Off-Season Training: Overhead Athletes

Last week, we laid out some general guidelines for athletes heading into their off-seasons. You should read it, if you haven’t already. Today, we’ll delve into some specifics for overhead athletes (i.e. baseball, softball, javelin, shot put, swimmers (though it seems as if they never have an off-season), etc.). Shoulders are rather complicated and annoyingly fickle joints that can develop irritation easily which is why proper attention MUST be paid to shoulder mechanics and care during the off-season. There is nothing “natural” about throwing a heavy object (or a light one really, really fast) and shoulders can get all kinds of whacky over a long, repetitive season. I’m going to keep it sweet and simple. 1. Restore lost mobility and […]

Early Sport Specialization: Why This Needs to Stop (with a capital “S”)

Here in northern Virginia, and in other hub-bub places too, it’s not uncommon for an athlete to play a sport during the high school season, and then transition straight into the club season (which lasts f-o-r-e-v-e-r), leaving the athlete with maybe 2-3 weeks rest before try-outs for the next year’s high school season start. Does this sound familiar? Does this sound healthy? Today we’re going to address a growing (alarmingly so) problem with youth athletics: early sport specialization. As a strength coach, I see some messed up kids when it comes to movements, joint integrity, and muscle tissue quality (all = poop) who play year-round sports at young ages (that is, under 16-17 years old). I see year-round volleyball players who can’t […]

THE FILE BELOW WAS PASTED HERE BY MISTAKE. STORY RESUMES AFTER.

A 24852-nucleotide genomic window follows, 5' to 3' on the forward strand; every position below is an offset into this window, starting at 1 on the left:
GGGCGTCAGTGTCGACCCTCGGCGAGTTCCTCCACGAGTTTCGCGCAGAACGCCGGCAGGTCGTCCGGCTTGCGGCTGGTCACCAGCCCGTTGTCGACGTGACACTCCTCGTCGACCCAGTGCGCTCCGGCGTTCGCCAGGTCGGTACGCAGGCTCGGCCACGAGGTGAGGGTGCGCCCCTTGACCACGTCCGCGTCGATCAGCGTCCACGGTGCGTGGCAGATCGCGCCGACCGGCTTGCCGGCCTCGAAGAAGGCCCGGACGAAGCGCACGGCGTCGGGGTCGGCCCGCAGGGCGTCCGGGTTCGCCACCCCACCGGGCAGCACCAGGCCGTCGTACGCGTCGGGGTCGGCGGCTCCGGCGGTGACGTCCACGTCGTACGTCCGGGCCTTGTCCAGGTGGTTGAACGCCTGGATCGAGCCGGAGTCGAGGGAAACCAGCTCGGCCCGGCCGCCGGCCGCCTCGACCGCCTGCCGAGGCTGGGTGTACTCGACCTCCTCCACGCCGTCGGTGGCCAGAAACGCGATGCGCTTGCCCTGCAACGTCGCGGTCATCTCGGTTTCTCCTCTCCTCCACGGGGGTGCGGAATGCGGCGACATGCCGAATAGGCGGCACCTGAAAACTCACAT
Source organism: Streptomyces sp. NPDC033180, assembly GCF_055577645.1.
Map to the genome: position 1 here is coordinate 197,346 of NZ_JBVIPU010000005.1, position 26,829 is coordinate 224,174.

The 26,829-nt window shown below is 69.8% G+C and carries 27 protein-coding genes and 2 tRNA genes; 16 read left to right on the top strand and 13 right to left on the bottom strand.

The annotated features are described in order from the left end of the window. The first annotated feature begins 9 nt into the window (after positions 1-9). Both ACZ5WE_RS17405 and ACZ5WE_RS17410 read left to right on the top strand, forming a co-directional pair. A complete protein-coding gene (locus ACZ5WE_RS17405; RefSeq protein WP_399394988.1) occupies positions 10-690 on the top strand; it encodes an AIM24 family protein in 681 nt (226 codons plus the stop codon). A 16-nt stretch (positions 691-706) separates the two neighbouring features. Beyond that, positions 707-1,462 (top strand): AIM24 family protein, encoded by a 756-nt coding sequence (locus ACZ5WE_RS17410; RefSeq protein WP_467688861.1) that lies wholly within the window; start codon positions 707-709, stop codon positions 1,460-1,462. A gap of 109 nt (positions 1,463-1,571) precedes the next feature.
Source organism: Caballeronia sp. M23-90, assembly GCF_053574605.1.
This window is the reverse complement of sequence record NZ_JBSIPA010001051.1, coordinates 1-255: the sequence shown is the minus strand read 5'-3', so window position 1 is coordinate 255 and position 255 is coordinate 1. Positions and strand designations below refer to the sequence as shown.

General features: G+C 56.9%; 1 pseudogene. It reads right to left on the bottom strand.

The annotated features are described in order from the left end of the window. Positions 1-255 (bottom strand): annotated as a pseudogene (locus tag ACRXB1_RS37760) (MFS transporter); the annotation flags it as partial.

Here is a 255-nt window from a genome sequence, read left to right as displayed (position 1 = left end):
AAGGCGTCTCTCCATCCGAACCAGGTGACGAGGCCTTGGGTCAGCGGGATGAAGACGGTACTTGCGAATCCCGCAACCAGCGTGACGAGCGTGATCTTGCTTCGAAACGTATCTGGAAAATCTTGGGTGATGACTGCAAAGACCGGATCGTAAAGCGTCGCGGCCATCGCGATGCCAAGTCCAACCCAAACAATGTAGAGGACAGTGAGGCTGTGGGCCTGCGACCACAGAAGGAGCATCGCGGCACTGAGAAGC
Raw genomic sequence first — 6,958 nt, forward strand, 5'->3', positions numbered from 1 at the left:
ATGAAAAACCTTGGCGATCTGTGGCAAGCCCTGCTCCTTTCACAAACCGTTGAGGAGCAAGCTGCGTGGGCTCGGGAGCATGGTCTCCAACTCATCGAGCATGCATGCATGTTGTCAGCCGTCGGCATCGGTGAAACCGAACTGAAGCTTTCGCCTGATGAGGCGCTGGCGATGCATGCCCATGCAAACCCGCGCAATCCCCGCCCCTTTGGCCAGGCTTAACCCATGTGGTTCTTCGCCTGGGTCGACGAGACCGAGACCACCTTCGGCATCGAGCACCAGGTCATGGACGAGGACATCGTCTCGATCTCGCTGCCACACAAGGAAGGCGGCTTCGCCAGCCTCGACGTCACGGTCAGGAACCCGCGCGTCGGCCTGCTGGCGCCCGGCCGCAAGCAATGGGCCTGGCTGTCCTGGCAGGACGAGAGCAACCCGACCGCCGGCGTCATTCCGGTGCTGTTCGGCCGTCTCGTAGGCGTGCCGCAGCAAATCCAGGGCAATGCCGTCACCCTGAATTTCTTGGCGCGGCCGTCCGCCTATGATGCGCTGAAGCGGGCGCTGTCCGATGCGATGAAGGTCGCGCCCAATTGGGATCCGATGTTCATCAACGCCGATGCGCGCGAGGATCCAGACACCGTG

Why Train In-Season?: Strength and Power Gains

Hopefully by now, you’ve read about the signs and reversal of overtraining. Now let’s look at why and how to train intelligently in-season. A well-designed in-season program should a) prevent overtraining and b) improve strength and power (for younger/inexperienced athletes) or maintain strength and power (older/more experienced lifters). First off, why even bother training during the season? 1. Athletes will be stronger at the end of the season (arguably the most important part) than they were at the beginning (and stronger than their non-training competition). 2. Off-season training gains will be much easier to acquire. The first 4 weeks or so of off-season training won’t be “playing catch-up” from all the strength lost during a long season bereft of iron. […]